Chaka Khan, born Yvette Marie Stevens, is an American singer with a bustling career that has stretched over five decades. Daughter of Charles Stevens and Sandra Coleman, she grew up in Chicago’s south side housing projects alongside four siblings, in her music-loving family.
Attributing her love of music to her grandmother, who first introduced her to jazz as a young child, Khan became a fan of R&B as a preteen and subsequently formed the girl group, The Crystalettes, with her sister, Taka, at eleven years old. It was at the young age of thirteen that her name Chaka Adunne Aduffe Hodarhi Karifi was given to her by a Yoruba Babalawo. She adopted the last name Khan from her first marriage to childhood friend Hassan Khan.
It was while she was performing with local bands around the Chicago area in 1972 that she was first discovered by two members of the group Rufus, one of the most commercially successful funk groups of the 70’s. It was this great collaboration that launched her esteemed career, and put Rufus on the Billboard charts.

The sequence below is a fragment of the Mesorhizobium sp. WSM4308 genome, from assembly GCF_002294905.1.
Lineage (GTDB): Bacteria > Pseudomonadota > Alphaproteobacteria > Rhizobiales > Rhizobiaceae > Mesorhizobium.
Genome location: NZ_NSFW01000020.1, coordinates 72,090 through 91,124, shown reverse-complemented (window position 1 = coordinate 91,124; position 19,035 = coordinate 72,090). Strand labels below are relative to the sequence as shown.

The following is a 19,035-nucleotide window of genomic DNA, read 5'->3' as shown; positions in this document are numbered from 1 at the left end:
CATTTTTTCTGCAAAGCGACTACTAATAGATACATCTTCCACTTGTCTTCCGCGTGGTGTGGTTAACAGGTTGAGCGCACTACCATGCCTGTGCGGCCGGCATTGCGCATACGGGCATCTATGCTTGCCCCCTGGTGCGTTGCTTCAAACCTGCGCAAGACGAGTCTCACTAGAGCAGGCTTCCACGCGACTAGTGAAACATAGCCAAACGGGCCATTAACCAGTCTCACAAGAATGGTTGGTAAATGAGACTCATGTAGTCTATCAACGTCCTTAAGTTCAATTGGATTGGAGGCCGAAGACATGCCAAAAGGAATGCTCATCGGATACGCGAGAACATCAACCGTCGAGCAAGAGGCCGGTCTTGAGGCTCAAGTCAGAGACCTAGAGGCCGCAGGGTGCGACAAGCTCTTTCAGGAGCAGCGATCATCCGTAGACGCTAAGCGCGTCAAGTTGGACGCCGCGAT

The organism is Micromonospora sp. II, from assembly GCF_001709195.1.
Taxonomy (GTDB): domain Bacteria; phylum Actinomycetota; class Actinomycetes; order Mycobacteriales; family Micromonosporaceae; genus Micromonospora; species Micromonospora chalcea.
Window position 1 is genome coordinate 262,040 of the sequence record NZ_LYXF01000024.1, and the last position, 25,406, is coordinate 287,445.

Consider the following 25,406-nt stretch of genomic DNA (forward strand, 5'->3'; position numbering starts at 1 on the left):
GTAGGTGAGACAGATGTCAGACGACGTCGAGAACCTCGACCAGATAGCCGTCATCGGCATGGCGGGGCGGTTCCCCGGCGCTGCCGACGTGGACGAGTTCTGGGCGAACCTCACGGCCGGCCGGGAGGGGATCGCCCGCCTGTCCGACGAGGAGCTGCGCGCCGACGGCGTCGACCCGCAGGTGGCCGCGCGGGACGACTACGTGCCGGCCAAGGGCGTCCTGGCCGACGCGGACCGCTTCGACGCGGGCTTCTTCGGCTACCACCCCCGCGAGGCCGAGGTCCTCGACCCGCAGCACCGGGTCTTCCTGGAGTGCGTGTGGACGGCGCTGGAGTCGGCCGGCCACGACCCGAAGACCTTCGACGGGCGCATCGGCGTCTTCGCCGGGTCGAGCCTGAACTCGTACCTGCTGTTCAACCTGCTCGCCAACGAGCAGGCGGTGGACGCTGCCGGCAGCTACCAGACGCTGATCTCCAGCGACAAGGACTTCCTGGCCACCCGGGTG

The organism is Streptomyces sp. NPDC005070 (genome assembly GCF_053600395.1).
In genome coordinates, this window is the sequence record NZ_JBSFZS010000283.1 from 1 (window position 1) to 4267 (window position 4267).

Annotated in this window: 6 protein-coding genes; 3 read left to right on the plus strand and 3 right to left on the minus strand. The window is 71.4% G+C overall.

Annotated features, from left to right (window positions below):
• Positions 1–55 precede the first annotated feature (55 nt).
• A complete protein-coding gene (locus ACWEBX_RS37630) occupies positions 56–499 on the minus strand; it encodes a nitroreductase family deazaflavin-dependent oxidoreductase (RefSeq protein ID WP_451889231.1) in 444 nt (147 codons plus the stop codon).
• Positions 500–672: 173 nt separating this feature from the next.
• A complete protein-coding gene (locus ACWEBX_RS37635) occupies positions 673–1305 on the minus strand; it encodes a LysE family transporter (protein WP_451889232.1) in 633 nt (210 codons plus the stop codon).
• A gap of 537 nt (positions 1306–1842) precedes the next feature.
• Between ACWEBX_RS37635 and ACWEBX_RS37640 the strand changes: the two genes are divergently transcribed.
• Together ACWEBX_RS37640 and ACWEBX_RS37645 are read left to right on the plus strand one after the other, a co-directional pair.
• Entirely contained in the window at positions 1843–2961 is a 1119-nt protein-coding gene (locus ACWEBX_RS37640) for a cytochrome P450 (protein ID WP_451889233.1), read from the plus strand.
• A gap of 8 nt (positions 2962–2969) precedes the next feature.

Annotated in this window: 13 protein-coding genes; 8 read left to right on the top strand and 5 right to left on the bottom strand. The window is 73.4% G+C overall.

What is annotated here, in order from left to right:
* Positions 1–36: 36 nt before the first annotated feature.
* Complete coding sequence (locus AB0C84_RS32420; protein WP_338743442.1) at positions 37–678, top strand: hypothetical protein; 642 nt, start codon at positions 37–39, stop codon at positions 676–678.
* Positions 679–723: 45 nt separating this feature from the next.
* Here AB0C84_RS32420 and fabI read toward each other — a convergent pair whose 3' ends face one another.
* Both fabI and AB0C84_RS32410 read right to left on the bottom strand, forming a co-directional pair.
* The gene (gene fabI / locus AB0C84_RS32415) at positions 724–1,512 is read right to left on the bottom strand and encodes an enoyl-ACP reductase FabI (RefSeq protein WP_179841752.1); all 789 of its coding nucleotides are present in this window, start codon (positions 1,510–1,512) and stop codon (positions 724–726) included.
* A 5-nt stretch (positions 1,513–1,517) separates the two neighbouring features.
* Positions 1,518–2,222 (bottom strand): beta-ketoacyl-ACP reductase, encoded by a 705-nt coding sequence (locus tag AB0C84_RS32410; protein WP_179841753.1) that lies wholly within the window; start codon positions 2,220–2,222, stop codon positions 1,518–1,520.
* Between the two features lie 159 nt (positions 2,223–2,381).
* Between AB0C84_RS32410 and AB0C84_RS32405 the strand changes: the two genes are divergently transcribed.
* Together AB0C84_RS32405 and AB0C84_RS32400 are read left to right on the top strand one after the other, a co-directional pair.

Scouted by Ike Turner to record at his iconic studio Bolic Sound, she declined the invitation to become an “Ikette”, though the attention from the infamous musician boosted the group’s success. Rufus went on to release six platinum-selling albums from 1974 to 1979. In 1978 Chaka Khan signed her first solo contract with Warner Bros. Records, and released her solo debut album, featuring the popular hit “I’m Every Woman”.
Winner of ten Grammy Awards, and twenty-two Grammy Award nominations, Chaka Khan has been collecting awards since the early onset of her career with Rufus, receiving her first award for Rufus’ performance of “Tell Me Something Good” in 1975. To this day, Chaka Khan continues to release hit singles, and earn awards for her fundamental contributions to funk and R&B, and has been nominated to the Rock and Roll Hall of Fame three times as a solo artist. In 2022, the ULC officially welcomed her into the fold as an ordained minister.
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